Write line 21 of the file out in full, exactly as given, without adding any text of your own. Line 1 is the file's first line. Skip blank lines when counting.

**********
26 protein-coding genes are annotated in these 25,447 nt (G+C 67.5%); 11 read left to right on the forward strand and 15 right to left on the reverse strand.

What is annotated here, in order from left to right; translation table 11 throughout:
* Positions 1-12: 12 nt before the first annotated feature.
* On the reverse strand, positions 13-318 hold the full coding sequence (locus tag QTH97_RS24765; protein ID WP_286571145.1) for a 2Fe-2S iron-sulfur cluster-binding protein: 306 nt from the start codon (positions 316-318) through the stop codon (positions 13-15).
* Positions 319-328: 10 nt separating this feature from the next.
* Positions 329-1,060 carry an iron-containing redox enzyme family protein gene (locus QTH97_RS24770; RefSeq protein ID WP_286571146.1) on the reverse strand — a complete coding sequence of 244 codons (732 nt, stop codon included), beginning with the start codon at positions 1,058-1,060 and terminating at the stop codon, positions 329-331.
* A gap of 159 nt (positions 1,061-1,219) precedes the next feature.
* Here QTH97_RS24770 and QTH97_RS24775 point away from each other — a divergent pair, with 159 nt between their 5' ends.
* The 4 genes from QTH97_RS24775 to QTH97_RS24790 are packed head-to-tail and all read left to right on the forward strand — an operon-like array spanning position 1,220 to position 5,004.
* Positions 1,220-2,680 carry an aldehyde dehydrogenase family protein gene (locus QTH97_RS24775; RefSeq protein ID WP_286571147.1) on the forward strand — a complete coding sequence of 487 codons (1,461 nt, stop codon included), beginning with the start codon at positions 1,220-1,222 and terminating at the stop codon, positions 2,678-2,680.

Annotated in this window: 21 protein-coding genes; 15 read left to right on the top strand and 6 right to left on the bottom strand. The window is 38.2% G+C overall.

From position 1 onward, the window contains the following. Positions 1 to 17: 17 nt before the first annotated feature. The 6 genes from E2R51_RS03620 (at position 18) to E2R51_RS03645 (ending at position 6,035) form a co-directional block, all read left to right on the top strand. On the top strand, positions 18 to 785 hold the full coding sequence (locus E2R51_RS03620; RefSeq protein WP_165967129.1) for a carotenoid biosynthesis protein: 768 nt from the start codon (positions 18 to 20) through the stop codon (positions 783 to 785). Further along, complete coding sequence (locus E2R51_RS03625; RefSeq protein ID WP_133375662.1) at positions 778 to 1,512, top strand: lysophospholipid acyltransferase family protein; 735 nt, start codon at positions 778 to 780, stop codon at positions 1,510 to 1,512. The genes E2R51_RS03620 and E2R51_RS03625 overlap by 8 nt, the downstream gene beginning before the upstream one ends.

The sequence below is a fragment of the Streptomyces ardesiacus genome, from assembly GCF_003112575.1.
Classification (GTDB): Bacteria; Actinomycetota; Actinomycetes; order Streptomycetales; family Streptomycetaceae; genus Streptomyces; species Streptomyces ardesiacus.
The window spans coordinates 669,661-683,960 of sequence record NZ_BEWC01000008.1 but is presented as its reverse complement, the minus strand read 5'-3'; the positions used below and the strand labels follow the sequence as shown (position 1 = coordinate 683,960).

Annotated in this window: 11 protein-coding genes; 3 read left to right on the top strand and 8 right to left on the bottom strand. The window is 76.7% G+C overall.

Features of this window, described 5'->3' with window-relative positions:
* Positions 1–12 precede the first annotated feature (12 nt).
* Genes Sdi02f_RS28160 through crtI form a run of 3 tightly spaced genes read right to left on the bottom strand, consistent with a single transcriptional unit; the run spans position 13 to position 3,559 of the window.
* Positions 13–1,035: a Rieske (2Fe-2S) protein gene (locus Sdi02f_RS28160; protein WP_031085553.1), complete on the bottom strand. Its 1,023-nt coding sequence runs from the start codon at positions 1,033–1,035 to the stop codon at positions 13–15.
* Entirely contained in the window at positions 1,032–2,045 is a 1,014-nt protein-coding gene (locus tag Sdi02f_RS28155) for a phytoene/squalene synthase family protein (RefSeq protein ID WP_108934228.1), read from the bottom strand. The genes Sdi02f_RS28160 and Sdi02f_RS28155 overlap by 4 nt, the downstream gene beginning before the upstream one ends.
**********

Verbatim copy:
* Entirely contained in the window at positions 1,032–2,045 is a 1,014-nt protein-coding gene (locus tag Sdi02f_RS28155) for a phytoene/squalene synthase family protein (RefSeq protein ID WP_108934228.1), read from the bottom strand. The genes Sdi02f_RS28160 and Sdi02f_RS28155 overlap by 4 nt, the downstream gene beginning before the upstream one ends.